According to archaeologist Dean Snow,

Fremont people generally wore moccasins like their Great Basin ancestors rather than sandals like the Ancestral Puebloans. They were part-time farmers who lived in scattered semi-sedentary farmsteads and small villages, never entirely giving up traditional hunting and gathering for more risky full-time farming. They made pottery, built houses and food storage facilities, and raised corn, but overall they must have looked like poor cousins to the major traditions of the Greater Southwest, while at the same time seeming like aspiring copy-cats to the hunter-gatherers still living around them.[7]

Snow notes that Fremont culture declined due to changing climate conditions c. 950 CE. The culture moved to the then-marshy areas of northwestern Utah, which sustained them for about 400 years.[8]

Recent developments

Pilling Figurines, unfired clay Fremont figurines, on display in the College of Eastern Utah Prehistoric Museum.

The Range Creek Canyon site complex is unambiguously identified with the Fremont culture, and because of its astonishingly pristine state, brought an immense amount of archaeological insight to this hitherto obscure culture.

First explored in 2004, the Range Creek property was a major find:[9]

Pit houses dug halfway in the ground, their roofs caved in, dotted the valley floor and surrounding hills. Arrowheads, beads, ceramic shards and stone-tool remnants were strewn all over. Human bones poked out of rock overhangs, and hundreds of bizarre human figures with tapered limbs and odd projections emanating from their heads were chiseled on the cliff walls ... the pit houses were intact ... and granaries were stuffed with corncobs a thousand years old.

Research completed in 2006 indicated that the land included 1,000-year-old hamlets of the Fremont people "highly mobile hunters and farmers who lived mostly in Utah from around A.D. 200 to 1300 before disappearing..."[10]

According to Snow, the Fremont's eventual fate is unknown, but it is possible that they moved into Idaho, Nebraska and Kansas, and may have become part of the Dismal River culture to the east or the Ancestral Pueblo communities to the south or absorbed by the arriving Numic-speaking peoples.[11]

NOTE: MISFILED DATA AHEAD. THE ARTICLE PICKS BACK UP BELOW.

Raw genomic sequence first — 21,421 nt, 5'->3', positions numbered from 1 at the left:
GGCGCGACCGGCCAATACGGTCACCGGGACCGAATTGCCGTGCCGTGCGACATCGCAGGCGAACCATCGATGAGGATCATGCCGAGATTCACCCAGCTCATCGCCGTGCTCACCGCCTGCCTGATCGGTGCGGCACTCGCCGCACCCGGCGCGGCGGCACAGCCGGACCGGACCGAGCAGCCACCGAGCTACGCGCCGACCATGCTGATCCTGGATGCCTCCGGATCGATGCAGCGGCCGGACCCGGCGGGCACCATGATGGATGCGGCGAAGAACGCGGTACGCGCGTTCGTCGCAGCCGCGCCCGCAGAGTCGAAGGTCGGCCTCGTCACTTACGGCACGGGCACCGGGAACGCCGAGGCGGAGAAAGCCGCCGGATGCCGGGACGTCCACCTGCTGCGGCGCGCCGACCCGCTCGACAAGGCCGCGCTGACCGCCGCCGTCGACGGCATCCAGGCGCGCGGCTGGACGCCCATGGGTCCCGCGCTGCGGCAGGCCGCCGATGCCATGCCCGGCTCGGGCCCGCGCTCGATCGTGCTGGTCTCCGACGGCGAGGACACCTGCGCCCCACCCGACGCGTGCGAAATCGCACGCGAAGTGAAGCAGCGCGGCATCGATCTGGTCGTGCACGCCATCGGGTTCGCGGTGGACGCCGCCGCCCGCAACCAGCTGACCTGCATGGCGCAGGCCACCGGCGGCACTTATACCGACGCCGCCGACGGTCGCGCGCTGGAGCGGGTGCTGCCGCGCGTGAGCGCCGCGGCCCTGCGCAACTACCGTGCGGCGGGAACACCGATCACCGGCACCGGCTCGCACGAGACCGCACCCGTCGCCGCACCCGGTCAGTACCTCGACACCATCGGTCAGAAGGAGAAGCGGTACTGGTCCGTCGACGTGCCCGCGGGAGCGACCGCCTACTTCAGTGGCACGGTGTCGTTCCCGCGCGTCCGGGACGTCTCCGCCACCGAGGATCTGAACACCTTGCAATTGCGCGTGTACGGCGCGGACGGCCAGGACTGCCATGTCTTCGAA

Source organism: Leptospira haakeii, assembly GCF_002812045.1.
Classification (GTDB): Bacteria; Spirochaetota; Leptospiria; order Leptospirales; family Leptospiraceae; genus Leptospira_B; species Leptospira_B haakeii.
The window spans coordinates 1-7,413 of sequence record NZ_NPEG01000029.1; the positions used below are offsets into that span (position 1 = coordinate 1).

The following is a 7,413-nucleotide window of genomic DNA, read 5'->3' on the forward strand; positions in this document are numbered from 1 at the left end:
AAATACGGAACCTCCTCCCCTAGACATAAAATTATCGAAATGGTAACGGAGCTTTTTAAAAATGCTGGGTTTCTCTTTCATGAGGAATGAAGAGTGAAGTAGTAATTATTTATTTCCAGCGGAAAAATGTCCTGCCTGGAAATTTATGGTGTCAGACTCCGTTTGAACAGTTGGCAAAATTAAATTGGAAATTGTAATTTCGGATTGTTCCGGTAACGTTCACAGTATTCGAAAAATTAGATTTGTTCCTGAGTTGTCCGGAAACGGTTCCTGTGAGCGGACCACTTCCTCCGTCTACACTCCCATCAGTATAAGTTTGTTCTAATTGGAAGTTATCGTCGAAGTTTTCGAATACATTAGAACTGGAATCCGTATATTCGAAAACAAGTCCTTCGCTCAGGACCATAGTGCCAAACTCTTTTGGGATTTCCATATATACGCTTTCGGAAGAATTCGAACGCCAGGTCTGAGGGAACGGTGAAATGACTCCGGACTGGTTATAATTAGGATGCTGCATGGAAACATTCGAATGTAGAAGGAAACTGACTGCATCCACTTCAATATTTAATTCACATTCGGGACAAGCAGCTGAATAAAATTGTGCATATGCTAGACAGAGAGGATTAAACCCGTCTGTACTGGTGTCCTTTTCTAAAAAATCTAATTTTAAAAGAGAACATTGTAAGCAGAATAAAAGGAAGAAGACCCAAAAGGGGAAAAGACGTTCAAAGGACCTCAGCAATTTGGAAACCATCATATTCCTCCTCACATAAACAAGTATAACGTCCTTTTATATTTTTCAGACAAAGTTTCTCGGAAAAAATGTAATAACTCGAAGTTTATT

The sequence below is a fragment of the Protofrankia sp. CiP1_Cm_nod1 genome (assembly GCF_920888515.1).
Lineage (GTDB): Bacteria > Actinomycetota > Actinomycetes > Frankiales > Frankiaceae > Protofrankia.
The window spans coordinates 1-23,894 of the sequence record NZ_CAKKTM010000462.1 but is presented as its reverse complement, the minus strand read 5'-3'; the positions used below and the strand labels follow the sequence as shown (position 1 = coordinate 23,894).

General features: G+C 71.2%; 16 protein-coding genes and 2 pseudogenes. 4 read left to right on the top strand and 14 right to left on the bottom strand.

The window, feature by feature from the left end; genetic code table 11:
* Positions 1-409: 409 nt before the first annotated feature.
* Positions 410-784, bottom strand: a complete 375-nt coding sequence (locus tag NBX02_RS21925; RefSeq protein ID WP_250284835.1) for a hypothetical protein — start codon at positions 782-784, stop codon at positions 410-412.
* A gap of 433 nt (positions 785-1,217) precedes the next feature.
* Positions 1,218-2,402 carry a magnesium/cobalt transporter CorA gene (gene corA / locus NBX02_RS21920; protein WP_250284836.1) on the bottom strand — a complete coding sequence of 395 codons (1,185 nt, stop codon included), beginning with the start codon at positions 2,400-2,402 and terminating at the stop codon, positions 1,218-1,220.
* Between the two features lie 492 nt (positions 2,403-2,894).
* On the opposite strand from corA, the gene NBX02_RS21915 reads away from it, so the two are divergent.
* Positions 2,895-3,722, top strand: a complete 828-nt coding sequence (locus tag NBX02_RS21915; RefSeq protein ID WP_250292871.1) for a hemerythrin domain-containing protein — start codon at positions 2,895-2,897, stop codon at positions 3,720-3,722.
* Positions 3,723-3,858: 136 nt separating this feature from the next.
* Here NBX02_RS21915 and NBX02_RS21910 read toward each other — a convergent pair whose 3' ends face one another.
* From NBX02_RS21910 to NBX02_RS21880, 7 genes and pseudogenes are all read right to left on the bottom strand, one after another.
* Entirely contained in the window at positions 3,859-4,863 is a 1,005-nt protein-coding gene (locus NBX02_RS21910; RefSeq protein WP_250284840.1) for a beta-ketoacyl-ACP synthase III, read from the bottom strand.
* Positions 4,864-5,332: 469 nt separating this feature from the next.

See also



  1. ^ Janetski and Talbot 2014 in Archaeology in the Great Basin and Southwest p. 118.
  2. ^ Kloor, Keith (March 2006). "Secrets of the Range Creek Ranch". Smithsonian Magazine. Retrieved 27 May 2016.
  3. ^ "Fremont Culture". Natural History Museum of Utah. Retrieved 11 June 2021.
  4. ^ a b Spangler, Jerry D. (2013). Nine Mile Canyon: The Archaeological History of an American Treasure. The University of Utah Press. p. 20,21. ISBN 978-1-60781-226-5.
  5. ^ Burton, Doris Karren (1998). Settlements of Uintah County: Digging Deeper. Uintah County Library. p. 1. ISBN 9780966528701.
  6. ^ Madsen, David B.; Simms, Steven R. (1998). "The Fremont Complex: A Behavioral Perspective". Journal of World Prehistory. 12 (3): 255–336. doi:10.1023/A:1022322619699. S2CID 53614688. Retrieved 11 June 2021.
  7. ^ Snow, Dean R. (2009). Archaeology of Native North America. Prentice Hall. p. 270. ISBN 978-0-13-615686-4.
  8. ^ Snow, Dean R. (2010). Archaeology of Native North America. Prentice Hall. p. 270. ISBN 978-0-13-615686-4.
  9. ^ Secrets of the Range Creek Ranch Archaeologists cheered when Waldo Wilcox's spread was deeded to the state of Utah, believing that it holds keys to a tribe that flourished - then vanished
  10. ^ Secrets of the Range Creek Ranch
  11. ^ Snow, Dean R. (2009). Archaeology of Native North America. Prentice Hall. pp. 269–271. ISBN 978-0-13-615686-4.

Further reading

  • Traces of Fremont: Society and Rock Art in Ancient Utah (2010). Text by Steven R. Simms, photographs by Francois Gohier. ISBN 978-1-60781-011-7
  • Snow, Dean R. (2009). Archaeology of Native North America. Prentice Hall. pp. 269–270. ISBN 0-13-615686-X.